The state has cited Hale Mahaolu and issued proposed fines of more than $155,000 for failing to notify tenants and contractors of the presence of asbestos, for not training employees in proper removal and for not performing exposure monitoring in six units at the Lahaina Surf.
The state Department of Labor and Industrial Relations Hawaii Occupational Safety and Health Division issued two citations, one "willful" and the other "serious," Tuesday and Hale Mahaolu, a nonprofit agency that manages hundreds of affordable housing units for the elderly and lower income families, has until Friday to rectify the problems.
"Hale Mahaolu management admitted that they knew that some of the units they managed were built with asbestos-containing material," said Bill Kunstman, state Department of Labor and Industrial Relations spokesman in an email Friday.
The nonprofit agency had previously hired licensed asbestos abatement contractors, but for work done in 2013 at the Lahaina Surf, the agency "failed to conduct air monitoring work done by its own employees" and "failed to inform" contractors hired to work on removal and the tenants of those six units of the presence of asbestos, he said.
Those facts led to the "willful" violation and the $154,000 in proposed fines, according to the citation issued by the division.
The "serious" citation involved failing to adequately train its employees assigned to work on the asbestos removal. That citation resulted in a proposed $1,375 fine.
Hale Mahaolu violated Hawaii Occupational Safety and Health standards, "which require that parties must be informed of the presence of asbestos when it falls within the scope of their work," said Kunstman.
He said that Hale Mahaolu has three options - to pay the proposed $155,375 in penalties, to ask for an informal conference to discuss remedies and prevention and negotiate lower penalties or to contest the citations. The agency has 20 days to indicate its intention to seek an informal conference, he added.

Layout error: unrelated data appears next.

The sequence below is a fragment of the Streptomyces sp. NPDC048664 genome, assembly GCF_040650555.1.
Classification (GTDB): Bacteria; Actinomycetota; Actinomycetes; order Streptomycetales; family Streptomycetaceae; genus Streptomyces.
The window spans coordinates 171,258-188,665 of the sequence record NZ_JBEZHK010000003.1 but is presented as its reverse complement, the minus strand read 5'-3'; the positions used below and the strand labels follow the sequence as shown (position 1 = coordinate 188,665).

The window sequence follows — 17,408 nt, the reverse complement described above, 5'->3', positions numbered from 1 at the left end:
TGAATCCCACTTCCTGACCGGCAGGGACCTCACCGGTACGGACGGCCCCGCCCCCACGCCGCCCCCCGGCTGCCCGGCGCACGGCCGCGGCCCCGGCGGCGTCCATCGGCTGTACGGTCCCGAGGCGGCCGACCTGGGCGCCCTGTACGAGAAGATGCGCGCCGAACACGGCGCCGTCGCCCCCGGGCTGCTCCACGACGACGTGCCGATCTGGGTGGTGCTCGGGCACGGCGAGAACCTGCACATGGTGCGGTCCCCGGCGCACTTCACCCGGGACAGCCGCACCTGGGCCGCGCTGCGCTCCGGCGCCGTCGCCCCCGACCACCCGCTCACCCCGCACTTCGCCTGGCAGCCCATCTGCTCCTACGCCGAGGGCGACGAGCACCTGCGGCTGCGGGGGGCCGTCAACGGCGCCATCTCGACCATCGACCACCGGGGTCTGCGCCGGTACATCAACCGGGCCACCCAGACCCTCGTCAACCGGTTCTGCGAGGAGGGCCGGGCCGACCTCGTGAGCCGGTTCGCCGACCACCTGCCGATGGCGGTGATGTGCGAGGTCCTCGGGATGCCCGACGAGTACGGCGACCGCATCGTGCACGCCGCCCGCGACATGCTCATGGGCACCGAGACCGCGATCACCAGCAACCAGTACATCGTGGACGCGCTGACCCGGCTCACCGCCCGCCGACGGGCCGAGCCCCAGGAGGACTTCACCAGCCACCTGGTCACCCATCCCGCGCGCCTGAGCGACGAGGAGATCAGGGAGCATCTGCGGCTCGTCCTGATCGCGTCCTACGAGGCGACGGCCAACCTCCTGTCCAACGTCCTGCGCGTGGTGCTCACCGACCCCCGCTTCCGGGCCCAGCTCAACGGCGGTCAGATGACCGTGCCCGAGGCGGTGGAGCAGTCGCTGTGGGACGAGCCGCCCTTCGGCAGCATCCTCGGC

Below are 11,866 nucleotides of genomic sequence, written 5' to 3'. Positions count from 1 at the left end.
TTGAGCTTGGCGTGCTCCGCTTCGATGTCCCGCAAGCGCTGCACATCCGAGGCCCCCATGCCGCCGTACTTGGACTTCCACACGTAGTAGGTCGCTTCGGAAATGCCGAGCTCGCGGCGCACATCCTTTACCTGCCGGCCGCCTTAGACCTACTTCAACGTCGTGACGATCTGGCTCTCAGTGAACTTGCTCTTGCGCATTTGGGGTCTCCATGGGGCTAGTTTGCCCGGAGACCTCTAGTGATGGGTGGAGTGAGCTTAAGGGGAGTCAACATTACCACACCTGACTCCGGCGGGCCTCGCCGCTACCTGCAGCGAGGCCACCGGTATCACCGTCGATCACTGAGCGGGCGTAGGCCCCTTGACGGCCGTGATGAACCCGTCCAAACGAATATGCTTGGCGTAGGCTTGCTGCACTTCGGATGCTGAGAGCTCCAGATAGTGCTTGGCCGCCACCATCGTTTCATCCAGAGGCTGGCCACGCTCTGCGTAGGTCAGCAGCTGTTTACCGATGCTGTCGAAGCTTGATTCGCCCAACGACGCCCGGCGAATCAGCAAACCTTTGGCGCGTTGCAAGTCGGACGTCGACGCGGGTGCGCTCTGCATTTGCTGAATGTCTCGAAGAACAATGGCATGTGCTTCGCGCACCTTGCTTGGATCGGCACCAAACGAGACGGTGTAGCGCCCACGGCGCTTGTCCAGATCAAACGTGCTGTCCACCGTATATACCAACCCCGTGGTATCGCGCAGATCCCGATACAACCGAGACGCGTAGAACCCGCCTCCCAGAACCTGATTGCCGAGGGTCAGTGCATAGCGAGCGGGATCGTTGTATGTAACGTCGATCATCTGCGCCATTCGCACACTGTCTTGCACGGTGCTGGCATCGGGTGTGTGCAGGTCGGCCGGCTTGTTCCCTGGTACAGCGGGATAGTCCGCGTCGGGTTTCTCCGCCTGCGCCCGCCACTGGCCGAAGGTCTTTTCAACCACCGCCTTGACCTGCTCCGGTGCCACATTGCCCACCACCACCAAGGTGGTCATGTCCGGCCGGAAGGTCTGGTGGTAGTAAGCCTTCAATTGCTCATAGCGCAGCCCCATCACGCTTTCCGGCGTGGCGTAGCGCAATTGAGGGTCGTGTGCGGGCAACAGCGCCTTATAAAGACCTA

Roy Katsuda, executive director of Hale Mahaolu, said Friday that the nonprofit's attorneys were reviewing the citation, and that he could not comment.
These violations were reported to the state in the summer by a once high-ranking Hale Mahaolu employee, Robyne Nishida Nakao. She said that asbestos was not properly being removed from ceiling and floor tiles in Lahaina Surf apartments.
In an interview with The Maui News in June, Nishida Nakao said that she reported to the Occupational Safety and Health Division that Hale Mahaolu employees were not trained in proper handling and disposal of suspected asbestos when they removed material from the Lahaina Surf. She also said that employees did not have proper equipment and that there was no air monitoring during the asbestos removal.
At the time, Nishida Nakao said that asbestos abatement was immediately needed in two or three Lahaina Surf units. About 88 percent of the 112 units have asbestos, she said.
Nishida Nakao also alleged that she was demoted in retaliation for continuously pressing the safety issue with Katsuda. Kunstman said that the whistle-blower investigation is not yet complete.
Hale Mahaolu, formed 46 years ago, manages 14 affordable housing properties for the elderly and low-income families, or about 1,000 rental units in Maui County.
In 2011, the nonprofit had $9 million in expenses and total revenue of $9.95 million, according to its Form 990 report to the Internal Revenue Service.
* Lee Imada can be reached at firstname.lastname@example.org.